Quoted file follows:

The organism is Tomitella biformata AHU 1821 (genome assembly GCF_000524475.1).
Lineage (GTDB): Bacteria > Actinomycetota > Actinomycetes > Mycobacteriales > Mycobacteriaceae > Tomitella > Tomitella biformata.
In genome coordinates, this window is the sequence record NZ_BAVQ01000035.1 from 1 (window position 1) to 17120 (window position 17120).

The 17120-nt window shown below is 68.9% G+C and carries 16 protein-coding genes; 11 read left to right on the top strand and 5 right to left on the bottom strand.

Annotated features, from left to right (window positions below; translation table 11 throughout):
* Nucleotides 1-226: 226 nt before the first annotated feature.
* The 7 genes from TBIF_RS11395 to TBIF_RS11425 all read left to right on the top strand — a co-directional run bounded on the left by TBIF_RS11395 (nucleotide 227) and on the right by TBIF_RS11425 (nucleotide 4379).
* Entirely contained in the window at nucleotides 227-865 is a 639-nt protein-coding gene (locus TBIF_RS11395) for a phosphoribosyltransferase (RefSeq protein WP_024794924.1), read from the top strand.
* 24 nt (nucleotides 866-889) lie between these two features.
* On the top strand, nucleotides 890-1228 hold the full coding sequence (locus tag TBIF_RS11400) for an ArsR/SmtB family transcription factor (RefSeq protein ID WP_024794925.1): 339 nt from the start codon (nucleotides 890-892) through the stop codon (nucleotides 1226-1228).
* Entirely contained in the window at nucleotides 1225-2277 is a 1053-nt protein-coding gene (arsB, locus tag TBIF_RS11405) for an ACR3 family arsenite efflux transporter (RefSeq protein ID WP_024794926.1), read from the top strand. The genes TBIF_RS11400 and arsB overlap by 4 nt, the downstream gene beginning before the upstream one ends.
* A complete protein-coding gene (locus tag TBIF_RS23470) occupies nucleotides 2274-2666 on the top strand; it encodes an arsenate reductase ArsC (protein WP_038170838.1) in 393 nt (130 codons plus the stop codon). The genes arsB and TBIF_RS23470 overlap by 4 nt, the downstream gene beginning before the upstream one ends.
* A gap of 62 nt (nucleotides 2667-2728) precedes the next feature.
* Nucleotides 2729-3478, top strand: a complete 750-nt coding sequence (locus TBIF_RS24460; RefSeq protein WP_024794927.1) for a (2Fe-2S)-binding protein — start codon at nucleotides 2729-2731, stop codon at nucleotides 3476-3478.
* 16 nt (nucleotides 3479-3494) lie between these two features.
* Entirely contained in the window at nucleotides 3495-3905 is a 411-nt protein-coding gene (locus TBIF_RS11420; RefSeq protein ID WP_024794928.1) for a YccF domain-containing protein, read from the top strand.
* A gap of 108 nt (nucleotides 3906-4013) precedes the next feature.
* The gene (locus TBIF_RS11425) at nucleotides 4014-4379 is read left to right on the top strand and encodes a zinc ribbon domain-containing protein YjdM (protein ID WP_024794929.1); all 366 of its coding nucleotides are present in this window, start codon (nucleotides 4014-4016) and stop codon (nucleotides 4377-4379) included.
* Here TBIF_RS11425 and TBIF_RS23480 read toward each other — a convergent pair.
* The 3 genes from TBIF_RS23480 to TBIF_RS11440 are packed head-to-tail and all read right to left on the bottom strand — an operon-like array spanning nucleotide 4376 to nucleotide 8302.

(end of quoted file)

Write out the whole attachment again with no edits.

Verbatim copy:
The organism is Tomitella biformata AHU 1821 (genome assembly GCF_000524475.1).
Lineage (GTDB): Bacteria > Actinomycetota > Actinomycetes > Mycobacteriales > Mycobacteriaceae > Tomitella > Tomitella biformata.
In genome coordinates, this window is the sequence record NZ_BAVQ01000035.1 from 1 (window position 1) to 17120 (window position 17120).

The 17120-nt window shown below is 68.9% G+C and carries 16 protein-coding genes; 11 read left to right on the top strand and 5 right to left on the bottom strand.

Annotated features, from left to right (window positions below; translation table 11 throughout):
* Nucleotides 1-226: 226 nt before the first annotated feature.
* The 7 genes from TBIF_RS11395 to TBIF_RS11425 all read left to right on the top strand — a co-directional run bounded on the left by TBIF_RS11395 (nucleotide 227) and on the right by TBIF_RS11425 (nucleotide 4379).
* Entirely contained in the window at nucleotides 227-865 is a 639-nt protein-coding gene (locus TBIF_RS11395) for a phosphoribosyltransferase (RefSeq protein WP_024794924.1), read from the top strand.
* 24 nt (nucleotides 866-889) lie between these two features.
* On the top strand, nucleotides 890-1228 hold the full coding sequence (locus tag TBIF_RS11400) for an ArsR/SmtB family transcription factor (RefSeq protein ID WP_024794925.1): 339 nt from the start codon (nucleotides 890-892) through the stop codon (nucleotides 1226-1228).
* Entirely contained in the window at nucleotides 1225-2277 is a 1053-nt protein-coding gene (arsB, locus tag TBIF_RS11405) for an ACR3 family arsenite efflux transporter (RefSeq protein ID WP_024794926.1), read from the top strand. The genes TBIF_RS11400 and arsB overlap by 4 nt, the downstream gene beginning before the upstream one ends.
* A complete protein-coding gene (locus tag TBIF_RS23470) occupies nucleotides 2274-2666 on the top strand; it encodes an arsenate reductase ArsC (protein WP_038170838.1) in 393 nt (130 codons plus the stop codon). The genes arsB and TBIF_RS23470 overlap by 4 nt, the downstream gene beginning before the upstream one ends.
* A gap of 62 nt (nucleotides 2667-2728) precedes the next feature.
* Nucleotides 2729-3478, top strand: a complete 750-nt coding sequence (locus TBIF_RS24460; RefSeq protein WP_024794927.1) for a (2Fe-2S)-binding protein — start codon at nucleotides 2729-2731, stop codon at nucleotides 3476-3478.
* 16 nt (nucleotides 3479-3494) lie between these two features.
* Entirely contained in the window at nucleotides 3495-3905 is a 411-nt protein-coding gene (locus TBIF_RS11420; RefSeq protein ID WP_024794928.1) for a YccF domain-containing protein, read from the top strand.
* A gap of 108 nt (nucleotides 3906-4013) precedes the next feature.
* The gene (locus TBIF_RS11425) at nucleotides 4014-4379 is read left to right on the top strand and encodes a zinc ribbon domain-containing protein YjdM (protein ID WP_024794929.1); all 366 of its coding nucleotides are present in this window, start codon (nucleotides 4014-4016) and stop codon (nucleotides 4377-4379) included.
* Here TBIF_RS11425 and TBIF_RS23480 read toward each other — a convergent pair.
* The 3 genes from TBIF_RS23480 to TBIF_RS11440 are packed head-to-tail and all read right to left on the bottom strand — an operon-like array spanning nucleotide 4376 to nucleotide 8302.